Dictionary

  • Common carrier

    A common carrier is a person or company that transports goods or people. A common carrier advertises themselves as generally available to carry any goods or persons a hirer might specify. Common carriers are bound to accept any goods or persons offered for carriage and are strictly liable for lost or damaged goods.

    The legal position of common carriers was discussed by Palmer J in Stapley v Towing Masters Pty Ltd (trading as Dynamic Towing) [2009] NSWSC 139. Justice Palmer quotes a passage from Halsbury (4th Ed) Vol 5(1) at paragraph 402 and outlines that the test as to whether someone is a common carrier of goods is an objective one and “a carrier must hold himself out, either expressly or by a course of conduct, as willing to carry for reward, so long as he has room, goods of all persons indifferently who send him goods to be carried at a reasonable price”. Importantly, “If a carrier reserves to himself the right to reject… goods [which] he is asked to carry according to his usual course of business, or if he carries only… certain goods for customers, he is not a common carrier”.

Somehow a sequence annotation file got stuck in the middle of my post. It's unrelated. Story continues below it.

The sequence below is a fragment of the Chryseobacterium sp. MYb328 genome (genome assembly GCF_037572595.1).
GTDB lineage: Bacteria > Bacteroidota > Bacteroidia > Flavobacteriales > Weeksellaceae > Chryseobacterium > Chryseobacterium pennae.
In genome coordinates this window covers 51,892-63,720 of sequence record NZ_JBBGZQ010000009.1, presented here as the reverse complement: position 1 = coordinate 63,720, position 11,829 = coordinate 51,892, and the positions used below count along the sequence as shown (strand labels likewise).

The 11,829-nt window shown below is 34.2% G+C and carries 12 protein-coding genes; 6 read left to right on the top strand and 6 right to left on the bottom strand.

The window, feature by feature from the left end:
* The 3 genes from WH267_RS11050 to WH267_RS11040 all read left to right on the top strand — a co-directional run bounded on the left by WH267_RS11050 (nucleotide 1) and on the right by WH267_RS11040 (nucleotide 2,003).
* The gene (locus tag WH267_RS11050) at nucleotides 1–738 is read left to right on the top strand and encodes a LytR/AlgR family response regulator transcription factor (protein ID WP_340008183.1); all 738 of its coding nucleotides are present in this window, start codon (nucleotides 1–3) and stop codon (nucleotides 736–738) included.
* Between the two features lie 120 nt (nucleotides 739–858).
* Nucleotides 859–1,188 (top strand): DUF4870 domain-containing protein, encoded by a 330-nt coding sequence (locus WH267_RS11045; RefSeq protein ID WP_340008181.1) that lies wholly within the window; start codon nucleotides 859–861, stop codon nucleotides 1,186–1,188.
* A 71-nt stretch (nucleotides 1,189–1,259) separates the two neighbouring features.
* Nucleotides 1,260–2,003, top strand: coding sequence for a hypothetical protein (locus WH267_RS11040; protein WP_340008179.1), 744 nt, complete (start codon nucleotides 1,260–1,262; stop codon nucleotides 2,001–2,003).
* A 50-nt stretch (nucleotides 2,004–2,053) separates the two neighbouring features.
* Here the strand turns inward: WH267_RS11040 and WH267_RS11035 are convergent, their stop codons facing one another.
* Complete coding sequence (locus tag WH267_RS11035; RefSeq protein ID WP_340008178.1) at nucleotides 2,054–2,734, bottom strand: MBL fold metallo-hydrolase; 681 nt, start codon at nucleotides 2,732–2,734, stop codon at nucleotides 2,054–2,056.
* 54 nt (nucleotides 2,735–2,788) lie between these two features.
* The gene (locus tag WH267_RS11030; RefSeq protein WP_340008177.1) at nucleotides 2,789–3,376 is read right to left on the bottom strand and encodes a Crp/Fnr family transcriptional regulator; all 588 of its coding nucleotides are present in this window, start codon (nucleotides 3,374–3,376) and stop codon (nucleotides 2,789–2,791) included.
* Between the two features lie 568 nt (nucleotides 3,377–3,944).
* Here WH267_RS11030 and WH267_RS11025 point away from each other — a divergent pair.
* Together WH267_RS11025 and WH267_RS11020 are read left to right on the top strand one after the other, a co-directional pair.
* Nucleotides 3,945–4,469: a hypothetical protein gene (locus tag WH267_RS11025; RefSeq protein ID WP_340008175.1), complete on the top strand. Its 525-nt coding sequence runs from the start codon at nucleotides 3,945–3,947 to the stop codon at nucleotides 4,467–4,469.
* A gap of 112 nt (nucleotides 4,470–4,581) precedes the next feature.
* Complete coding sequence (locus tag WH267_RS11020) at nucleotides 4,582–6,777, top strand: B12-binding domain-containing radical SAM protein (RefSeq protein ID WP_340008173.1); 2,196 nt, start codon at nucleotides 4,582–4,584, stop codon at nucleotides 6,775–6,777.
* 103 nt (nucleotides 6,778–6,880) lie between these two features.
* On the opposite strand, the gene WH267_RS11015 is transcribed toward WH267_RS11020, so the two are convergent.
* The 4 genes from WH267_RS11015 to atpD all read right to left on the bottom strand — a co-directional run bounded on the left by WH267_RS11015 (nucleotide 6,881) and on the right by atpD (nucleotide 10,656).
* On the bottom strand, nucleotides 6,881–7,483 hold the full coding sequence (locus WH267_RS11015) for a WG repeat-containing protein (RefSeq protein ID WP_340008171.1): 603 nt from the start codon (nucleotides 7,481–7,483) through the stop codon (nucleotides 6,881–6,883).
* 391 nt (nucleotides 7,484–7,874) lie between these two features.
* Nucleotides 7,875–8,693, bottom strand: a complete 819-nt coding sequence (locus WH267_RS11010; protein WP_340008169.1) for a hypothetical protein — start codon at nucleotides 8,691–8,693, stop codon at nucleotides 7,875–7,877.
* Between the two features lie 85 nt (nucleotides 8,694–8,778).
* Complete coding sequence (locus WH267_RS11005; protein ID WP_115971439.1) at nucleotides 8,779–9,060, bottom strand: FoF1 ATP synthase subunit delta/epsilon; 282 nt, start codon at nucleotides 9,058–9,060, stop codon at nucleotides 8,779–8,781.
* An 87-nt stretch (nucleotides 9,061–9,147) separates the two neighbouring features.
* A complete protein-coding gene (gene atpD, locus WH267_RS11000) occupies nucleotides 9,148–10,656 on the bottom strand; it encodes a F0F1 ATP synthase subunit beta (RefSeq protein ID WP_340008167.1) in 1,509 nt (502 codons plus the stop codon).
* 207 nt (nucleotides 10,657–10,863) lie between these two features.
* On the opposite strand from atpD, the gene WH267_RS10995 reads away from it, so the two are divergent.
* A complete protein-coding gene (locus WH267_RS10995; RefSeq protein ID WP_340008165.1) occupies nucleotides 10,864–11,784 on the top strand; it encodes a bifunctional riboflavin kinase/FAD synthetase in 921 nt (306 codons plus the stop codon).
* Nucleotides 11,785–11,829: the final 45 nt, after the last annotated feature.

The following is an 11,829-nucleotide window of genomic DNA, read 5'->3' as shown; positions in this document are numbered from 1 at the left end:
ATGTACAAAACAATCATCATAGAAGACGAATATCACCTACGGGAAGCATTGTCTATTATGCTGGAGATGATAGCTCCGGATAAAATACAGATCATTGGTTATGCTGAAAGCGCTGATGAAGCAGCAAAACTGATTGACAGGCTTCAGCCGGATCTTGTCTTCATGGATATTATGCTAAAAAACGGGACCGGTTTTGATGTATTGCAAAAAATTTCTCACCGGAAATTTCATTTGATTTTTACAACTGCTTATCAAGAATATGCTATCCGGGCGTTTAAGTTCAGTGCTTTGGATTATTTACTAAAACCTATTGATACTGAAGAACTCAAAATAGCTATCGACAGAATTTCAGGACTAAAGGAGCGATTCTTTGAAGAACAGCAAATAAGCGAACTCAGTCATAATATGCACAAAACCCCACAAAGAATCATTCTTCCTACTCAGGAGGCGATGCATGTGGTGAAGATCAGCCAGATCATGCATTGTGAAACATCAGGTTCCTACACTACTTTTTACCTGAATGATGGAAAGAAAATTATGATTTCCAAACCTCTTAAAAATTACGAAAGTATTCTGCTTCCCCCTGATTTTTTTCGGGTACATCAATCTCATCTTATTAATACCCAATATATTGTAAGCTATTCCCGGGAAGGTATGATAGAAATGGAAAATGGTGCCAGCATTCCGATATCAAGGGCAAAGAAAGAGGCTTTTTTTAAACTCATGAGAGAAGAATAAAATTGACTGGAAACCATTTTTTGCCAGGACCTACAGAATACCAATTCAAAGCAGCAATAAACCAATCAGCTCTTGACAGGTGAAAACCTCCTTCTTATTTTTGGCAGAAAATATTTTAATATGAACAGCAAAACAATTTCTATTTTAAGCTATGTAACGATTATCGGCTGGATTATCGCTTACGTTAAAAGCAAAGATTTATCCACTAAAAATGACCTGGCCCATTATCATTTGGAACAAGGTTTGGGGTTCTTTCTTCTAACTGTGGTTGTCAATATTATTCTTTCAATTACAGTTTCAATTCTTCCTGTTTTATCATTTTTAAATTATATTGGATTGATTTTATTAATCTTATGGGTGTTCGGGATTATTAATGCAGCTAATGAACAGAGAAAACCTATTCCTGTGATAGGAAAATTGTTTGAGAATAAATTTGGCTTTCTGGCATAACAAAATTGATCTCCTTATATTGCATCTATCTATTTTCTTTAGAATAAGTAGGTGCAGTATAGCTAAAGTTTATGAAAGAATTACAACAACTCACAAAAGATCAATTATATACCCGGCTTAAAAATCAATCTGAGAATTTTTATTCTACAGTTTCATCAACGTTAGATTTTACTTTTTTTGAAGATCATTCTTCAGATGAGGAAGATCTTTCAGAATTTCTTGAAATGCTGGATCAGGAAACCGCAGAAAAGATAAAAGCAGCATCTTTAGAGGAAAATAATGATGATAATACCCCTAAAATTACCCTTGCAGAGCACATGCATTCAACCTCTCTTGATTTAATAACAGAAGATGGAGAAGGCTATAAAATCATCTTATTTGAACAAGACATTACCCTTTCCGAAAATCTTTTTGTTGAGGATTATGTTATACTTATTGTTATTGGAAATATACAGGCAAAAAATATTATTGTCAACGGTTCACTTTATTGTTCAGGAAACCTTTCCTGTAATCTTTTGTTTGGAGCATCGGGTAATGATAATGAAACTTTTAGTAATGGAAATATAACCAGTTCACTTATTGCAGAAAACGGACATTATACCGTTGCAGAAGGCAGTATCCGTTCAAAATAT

Justice Palmer qualifies the above description of a common carrier in relation to the “rejection” of goods. He states that “the fact that a carrier reserves the right to refuse to carry particular goods is not, of its own, sufficient to remove him from the category of common carriers… If, however, the carrier reserves a right of refusal for reasons not connected with inherent practicality [e.g. size of truck etc.] but, rather, for reasons attributable to the general profitability of the business, then it will not be a common carrier”.

    The use of a common carrier by a business is not as common as it once was, and from a commercial perspective it is against the interests of a business to carry goods, accept liability, at a “reasonable” price and without reservation.

    Nonetheless, in NSW common carriers continue to be regulated by the Common Carriers Act 1902 (NSW).

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